The Young Marooners on the Florida Coast
Book format: An electronic version of a printed book that can be read on a computer or handheld device designed specifically for this purpose.
Publisher: Date:8/5/2009 - General Books LLC
By: Francis Robert Goulding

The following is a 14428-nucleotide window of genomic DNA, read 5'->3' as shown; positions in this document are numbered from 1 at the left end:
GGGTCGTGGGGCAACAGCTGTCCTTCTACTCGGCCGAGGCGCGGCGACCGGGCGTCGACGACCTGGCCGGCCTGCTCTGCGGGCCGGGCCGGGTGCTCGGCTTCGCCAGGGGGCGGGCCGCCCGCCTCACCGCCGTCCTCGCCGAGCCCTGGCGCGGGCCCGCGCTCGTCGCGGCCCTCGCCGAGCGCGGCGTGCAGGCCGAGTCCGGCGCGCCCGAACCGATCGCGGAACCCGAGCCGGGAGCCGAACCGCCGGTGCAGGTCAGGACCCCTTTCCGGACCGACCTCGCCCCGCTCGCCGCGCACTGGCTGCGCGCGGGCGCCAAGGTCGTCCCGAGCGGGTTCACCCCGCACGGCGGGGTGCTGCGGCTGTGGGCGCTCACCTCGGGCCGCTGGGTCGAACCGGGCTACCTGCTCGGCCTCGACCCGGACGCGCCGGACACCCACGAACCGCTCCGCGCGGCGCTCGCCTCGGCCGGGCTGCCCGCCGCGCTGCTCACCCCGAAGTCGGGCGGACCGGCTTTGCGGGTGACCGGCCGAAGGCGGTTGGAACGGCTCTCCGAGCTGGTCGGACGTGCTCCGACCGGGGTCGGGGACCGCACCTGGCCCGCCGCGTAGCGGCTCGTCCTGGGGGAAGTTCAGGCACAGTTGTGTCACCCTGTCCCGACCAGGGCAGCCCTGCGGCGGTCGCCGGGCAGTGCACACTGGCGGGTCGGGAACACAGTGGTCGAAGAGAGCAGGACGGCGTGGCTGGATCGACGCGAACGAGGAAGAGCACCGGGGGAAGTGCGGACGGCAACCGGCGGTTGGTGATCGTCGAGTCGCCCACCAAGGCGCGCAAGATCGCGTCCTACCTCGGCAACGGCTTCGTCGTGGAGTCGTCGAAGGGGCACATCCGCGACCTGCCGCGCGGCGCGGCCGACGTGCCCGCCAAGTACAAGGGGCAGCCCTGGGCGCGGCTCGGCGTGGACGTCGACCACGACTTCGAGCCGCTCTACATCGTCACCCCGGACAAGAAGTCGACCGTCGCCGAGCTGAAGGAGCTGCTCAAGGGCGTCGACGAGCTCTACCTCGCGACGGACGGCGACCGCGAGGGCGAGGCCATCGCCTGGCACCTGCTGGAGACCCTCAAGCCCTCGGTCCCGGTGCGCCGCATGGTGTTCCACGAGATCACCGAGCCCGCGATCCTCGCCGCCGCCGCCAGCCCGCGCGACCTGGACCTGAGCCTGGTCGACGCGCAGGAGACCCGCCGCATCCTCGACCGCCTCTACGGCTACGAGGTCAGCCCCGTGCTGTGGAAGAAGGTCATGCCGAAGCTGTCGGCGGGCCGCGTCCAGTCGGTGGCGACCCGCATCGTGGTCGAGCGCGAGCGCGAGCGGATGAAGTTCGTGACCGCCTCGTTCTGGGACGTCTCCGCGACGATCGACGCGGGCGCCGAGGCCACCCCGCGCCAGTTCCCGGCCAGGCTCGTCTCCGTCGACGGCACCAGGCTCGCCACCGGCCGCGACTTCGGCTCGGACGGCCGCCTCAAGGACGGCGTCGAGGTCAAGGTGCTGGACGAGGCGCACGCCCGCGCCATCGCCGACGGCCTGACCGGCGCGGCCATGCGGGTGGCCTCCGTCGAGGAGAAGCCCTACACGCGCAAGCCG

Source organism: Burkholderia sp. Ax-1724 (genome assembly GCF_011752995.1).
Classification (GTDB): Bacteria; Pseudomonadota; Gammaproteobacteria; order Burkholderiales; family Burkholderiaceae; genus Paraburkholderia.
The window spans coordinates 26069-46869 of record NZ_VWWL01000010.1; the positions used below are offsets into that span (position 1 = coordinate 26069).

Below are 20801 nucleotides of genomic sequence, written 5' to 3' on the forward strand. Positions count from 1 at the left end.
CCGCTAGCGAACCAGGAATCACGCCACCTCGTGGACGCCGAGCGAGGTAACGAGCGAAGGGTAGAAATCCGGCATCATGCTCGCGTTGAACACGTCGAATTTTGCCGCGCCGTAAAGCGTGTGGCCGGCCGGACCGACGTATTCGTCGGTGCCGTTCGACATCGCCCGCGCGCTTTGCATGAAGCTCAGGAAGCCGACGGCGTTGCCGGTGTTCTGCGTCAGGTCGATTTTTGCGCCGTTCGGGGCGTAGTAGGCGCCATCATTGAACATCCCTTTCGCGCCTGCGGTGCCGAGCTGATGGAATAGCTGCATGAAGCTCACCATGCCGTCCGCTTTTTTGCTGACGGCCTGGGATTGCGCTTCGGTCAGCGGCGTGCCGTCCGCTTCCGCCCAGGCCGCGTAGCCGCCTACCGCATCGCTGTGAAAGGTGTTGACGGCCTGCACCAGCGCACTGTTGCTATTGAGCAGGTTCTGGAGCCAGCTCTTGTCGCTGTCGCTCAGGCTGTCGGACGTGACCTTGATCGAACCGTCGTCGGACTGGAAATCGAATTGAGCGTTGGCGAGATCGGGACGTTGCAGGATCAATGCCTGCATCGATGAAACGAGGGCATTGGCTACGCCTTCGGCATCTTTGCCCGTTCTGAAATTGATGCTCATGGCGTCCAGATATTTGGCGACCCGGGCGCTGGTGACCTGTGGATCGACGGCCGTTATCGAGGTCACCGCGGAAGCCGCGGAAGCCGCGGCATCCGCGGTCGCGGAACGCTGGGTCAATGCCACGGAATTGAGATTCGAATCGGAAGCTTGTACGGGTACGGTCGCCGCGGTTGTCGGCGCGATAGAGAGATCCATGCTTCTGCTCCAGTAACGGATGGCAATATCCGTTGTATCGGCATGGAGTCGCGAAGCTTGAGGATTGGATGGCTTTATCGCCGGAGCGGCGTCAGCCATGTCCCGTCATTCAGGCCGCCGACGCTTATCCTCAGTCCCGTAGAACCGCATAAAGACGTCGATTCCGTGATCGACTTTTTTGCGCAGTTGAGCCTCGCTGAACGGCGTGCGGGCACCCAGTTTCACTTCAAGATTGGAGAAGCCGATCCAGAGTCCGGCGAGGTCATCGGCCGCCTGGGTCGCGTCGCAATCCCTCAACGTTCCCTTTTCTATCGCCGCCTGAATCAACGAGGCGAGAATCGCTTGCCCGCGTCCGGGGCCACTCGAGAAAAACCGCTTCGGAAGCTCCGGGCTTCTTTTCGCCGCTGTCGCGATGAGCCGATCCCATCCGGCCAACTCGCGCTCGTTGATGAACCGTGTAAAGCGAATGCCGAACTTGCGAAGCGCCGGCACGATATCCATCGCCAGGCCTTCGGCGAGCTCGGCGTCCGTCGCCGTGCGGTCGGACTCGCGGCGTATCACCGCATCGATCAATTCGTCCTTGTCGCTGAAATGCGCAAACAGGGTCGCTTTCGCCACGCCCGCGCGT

Excerpt from book: CHAPTER III. TAMPA BAYBELLEVUEUNLADING A DANGEROUS CUTHOW TO STOP A BLEEDING ARTERYTOM STARBOARD AGAIN. Tampa Bay is a perfect gem of its kind. Running eastward from the gulf for twelve or fifteen miles, then turning suddenly to the North, it is so far sheltered from without, that, except in case of severe westerly gales, its waters are ever quiet and clear as crystal. Its beach is composed of sand and broken shells of such snowy whiteness as almost to dazzle the eye, and it slopes so gradually from the land, that, in many places, a child may -wade for a great distance without danger. To those who bathe in its limpid waters it is a matter of curiosity to see below, the slow crawling of the conch, while the nimble crab scampers off in haste, and fish and prawn dart wantonly around. When the tide is down there is no turnpike in the world better fitted for a pleasure ride than that smooth hard beach, from which no dust can rise, and which is of course is level as a floor. The spot on which Dr. Gordon proposed to build, was one commanding a view both of the distant fort and of the open sea, or rather of the green islands which guarded the mouth of the bay. It already contained a small house, with two rooms, erected by a white adventurer, and afterwards sold to an Indian chief of the better class. Dr. Gordon had been originally attracted by the picturesque beauty of its location, and, on closer inspection, still more interested by seeing on each side of the chiefs door a large bell pepper, that, having grown for years untouched by frost, had attained the height of eight or ten feet, and was covered all the year round with magnificent bells of green and crimson. The old chief was dead, and the premises had been vacated for more than a year. Early in the afternoon the bri...